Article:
Title

1A: Bless Me, Ultima (1972) and Masculinity on the Borderlands

Presenter Information

Cassidy CliffordFollow

Faculty Mentor(s)

Joshua D. Martin

Campus

Dahlonega

Proposal Type

Panel

Subject Area

Foreign Languages

Location

Panel 1: A (Register Here)

Start Date

26-3-2021 9:00 AM

End Date

26-3-2021 9:50 AM

Description/Abstract

Chicano fiction serves as a rich outlet for people of Mexican-American descent to explore, embrace, and commentate on their history and culture. Perhaps the most famous work of Chicano fiction is Rudolfo Anaya’s Bless Me, Ultima. Through the eyes of its young protagonist, Antonio, Bless Me, Ultima tackles themes of gender and masculinity against the backdrop of the borderlands—particularly the toxic and often violent form of masculinity portrayed by the male characters. Though there is abundant literature on the expression of gender within the story, less is understood about how these masculine roles develop. In this paper, I analyze the sociocultural elements of the novel through the framework of hegemonic masculinity and gender performativity to determine the root of the dominant gender script. Furthermore, I analyze the character of Antonio to determine how he ultimately takes a different path. I argue that, through consolidating Western and indigenous elements of borderlands culture, Antonio escapes the dominant gender script while still remaining true to his Chicano identity. Bless Me, Ultima meditates on the toxic gender roles that become pervasive within a culture, but the message is not without hope—through Antonio, the author shows that, by understanding how gender roles within a community form, we can forge our own path while remaining true to our identity.

Key words: Chicano literature, borderlands, hegemonic masculinity, gender performativity, masculinity and gender issues

Part of pre-organized panel: "Latinx Literature and Culture Production along the US-Mexico Border."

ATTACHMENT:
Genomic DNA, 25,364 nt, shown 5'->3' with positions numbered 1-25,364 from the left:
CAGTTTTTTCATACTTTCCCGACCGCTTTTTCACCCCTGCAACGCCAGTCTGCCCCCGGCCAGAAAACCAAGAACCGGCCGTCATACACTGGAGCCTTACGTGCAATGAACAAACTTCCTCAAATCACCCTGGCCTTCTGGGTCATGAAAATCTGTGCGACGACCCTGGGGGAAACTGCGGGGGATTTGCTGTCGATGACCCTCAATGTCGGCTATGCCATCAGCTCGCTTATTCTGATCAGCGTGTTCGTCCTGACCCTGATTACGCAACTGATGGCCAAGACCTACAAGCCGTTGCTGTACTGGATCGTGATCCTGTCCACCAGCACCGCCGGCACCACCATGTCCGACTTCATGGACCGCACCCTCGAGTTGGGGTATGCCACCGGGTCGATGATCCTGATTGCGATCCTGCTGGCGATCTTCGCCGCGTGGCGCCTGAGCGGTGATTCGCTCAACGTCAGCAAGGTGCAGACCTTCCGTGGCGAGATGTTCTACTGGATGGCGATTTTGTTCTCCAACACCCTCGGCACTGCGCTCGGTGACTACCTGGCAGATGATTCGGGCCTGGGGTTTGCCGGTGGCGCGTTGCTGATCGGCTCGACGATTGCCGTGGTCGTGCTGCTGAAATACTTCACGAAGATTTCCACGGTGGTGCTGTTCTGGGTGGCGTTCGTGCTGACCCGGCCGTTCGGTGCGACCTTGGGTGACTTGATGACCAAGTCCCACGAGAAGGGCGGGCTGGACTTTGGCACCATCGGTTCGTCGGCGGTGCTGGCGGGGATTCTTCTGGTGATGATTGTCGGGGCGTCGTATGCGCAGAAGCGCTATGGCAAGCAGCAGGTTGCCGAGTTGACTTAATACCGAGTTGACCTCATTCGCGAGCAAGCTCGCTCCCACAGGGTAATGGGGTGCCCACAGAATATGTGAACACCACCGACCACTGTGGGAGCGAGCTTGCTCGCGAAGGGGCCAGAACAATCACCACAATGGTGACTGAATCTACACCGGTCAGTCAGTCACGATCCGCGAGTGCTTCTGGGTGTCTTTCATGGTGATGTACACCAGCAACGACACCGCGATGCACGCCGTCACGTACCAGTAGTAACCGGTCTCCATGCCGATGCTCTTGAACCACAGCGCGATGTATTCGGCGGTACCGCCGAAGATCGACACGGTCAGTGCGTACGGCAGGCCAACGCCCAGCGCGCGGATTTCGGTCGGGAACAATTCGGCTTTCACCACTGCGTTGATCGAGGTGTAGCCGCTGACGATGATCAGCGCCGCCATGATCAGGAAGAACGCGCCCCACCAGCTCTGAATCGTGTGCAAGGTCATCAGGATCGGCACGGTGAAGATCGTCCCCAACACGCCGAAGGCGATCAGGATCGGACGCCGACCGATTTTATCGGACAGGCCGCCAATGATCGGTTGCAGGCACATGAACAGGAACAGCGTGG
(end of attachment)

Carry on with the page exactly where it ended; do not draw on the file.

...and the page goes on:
Note to Conference Administrators

Part of the panel, "Latinx Literature and Cultural Production along the US-Mexico Border" with Marylee Pelletier and Colton Glaze.

Other presentations:

  1. “Selena Quintanilla: Deconstructing the Feminine Script” (Marylee Pelletier)
  2. "Borders and Identity in Bless Me, Ultima (1972)" (Colton Glaze)

Media Format

flash_audio

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Mar 26th, 9:00 AM Mar 26th, 9:50 AM

1A: Bless Me, Ultima (1972) and Masculinity on the Borderlands

Panel 1: A (Register Here)

Chicano fiction serves as a rich outlet for people of Mexican-American descent to explore, embrace, and commentate on their history and culture. Perhaps the most famous work of Chicano fiction is Rudolfo Anaya’s Bless Me, Ultima. Through the eyes of its young protagonist, Antonio, Bless Me, Ultima tackles themes of gender and masculinity against the backdrop of the borderlands—particularly the toxic and often violent form of masculinity portrayed by the male characters. Though there is abundant literature on the expression of gender within the story, less is understood about how these masculine roles develop. In this paper, I analyze the sociocultural elements of the novel through the framework of hegemonic masculinity and gender performativity to determine the root of the dominant gender script. Furthermore, I analyze the character of Antonio to determine how he ultimately takes a different path. I argue that, through consolidating Western and indigenous elements of borderlands culture, Antonio escapes the dominant gender script while still remaining true to his Chicano identity. Bless Me, Ultima meditates on the toxic gender roles that become pervasive within a culture, but the message is not without hope—through Antonio, the author shows that, by understanding how gender roles within a community form, we can forge our own path while remaining true to our identity.

Key words: Chicano literature, borderlands, hegemonic masculinity, gender performativity, masculinity and gender issues

Part of pre-organized panel: "Latinx Literature and Culture Production along the US-Mexico Border."